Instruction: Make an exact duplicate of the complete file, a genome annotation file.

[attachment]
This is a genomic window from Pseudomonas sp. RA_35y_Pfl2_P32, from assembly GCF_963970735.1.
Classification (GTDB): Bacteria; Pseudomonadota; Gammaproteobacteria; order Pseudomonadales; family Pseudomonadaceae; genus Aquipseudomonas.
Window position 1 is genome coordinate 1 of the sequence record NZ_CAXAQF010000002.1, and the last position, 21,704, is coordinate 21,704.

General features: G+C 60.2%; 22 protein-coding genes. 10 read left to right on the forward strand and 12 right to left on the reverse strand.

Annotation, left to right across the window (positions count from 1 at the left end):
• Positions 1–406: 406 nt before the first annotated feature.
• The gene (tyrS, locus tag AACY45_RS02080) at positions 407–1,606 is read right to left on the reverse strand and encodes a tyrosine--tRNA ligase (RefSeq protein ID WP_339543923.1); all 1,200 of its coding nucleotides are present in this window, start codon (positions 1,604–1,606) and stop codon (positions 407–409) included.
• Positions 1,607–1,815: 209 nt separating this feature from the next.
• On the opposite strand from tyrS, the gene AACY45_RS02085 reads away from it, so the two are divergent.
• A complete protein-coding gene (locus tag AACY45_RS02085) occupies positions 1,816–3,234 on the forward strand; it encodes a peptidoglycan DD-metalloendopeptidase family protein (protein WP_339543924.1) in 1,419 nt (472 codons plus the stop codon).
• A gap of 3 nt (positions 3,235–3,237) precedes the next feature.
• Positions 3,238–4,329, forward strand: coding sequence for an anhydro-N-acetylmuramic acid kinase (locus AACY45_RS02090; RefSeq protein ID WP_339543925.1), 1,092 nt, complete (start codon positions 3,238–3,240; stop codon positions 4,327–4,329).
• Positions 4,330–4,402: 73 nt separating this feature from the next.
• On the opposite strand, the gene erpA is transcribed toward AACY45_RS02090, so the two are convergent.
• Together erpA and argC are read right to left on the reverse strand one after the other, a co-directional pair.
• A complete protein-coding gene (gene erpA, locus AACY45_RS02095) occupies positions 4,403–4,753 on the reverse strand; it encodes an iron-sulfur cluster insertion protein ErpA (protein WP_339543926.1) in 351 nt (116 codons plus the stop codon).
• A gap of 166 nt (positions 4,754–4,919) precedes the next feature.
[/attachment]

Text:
This is a genomic window from Pseudomonas sp. RA_35y_Pfl2_P32, from assembly GCF_963970735.1.
Classification (GTDB): Bacteria; Pseudomonadota; Gammaproteobacteria; order Pseudomonadales; family Pseudomonadaceae; genus Aquipseudomonas.
Window position 1 is genome coordinate 1 of the sequence record NZ_CAXAQF010000002.1, and the last position, 21,704, is coordinate 21,704.

General features: G+C 60.2%; 22 protein-coding genes. 10 read left to right on the forward strand and 12 right to left on the reverse strand.

Annotation, left to right across the window (positions count from 1 at the left end):
• Positions 1–406: 406 nt before the first annotated feature.
• The gene (tyrS, locus tag AACY45_RS02080) at positions 407–1,606 is read right to left on the reverse strand and encodes a tyrosine--tRNA ligase (RefSeq protein ID WP_339543923.1); all 1,200 of its coding nucleotides are present in this window, start codon (positions 1,604–1,606) and stop codon (positions 407–409) included.
• Positions 1,607–1,815: 209 nt separating this feature from the next.
• On the opposite strand from tyrS, the gene AACY45_RS02085 reads away from it, so the two are divergent.
• A complete protein-coding gene (locus tag AACY45_RS02085) occupies positions 1,816–3,234 on the forward strand; it encodes a peptidoglycan DD-metalloendopeptidase family protein (protein WP_339543924.1) in 1,419 nt (472 codons plus the stop codon).
• A gap of 3 nt (positions 3,235–3,237) precedes the next feature.
• Positions 3,238–4,329, forward strand: coding sequence for an anhydro-N-acetylmuramic acid kinase (locus AACY45_RS02090; RefSeq protein ID WP_339543925.1), 1,092 nt, complete (start codon positions 3,238–3,240; stop codon positions 4,327–4,329).
• Positions 4,330–4,402: 73 nt separating this feature from the next.
• On the opposite strand, the gene erpA is transcribed toward AACY45_RS02090, so the two are convergent.
• Together erpA and argC are read right to left on the reverse strand one after the other, a co-directional pair.
• A complete protein-coding gene (gene erpA, locus AACY45_RS02095) occupies positions 4,403–4,753 on the reverse strand; it encodes an iron-sulfur cluster insertion protein ErpA (protein WP_339543926.1) in 351 nt (116 codons plus the stop codon).
• A gap of 166 nt (positions 4,754–4,919) precedes the next feature.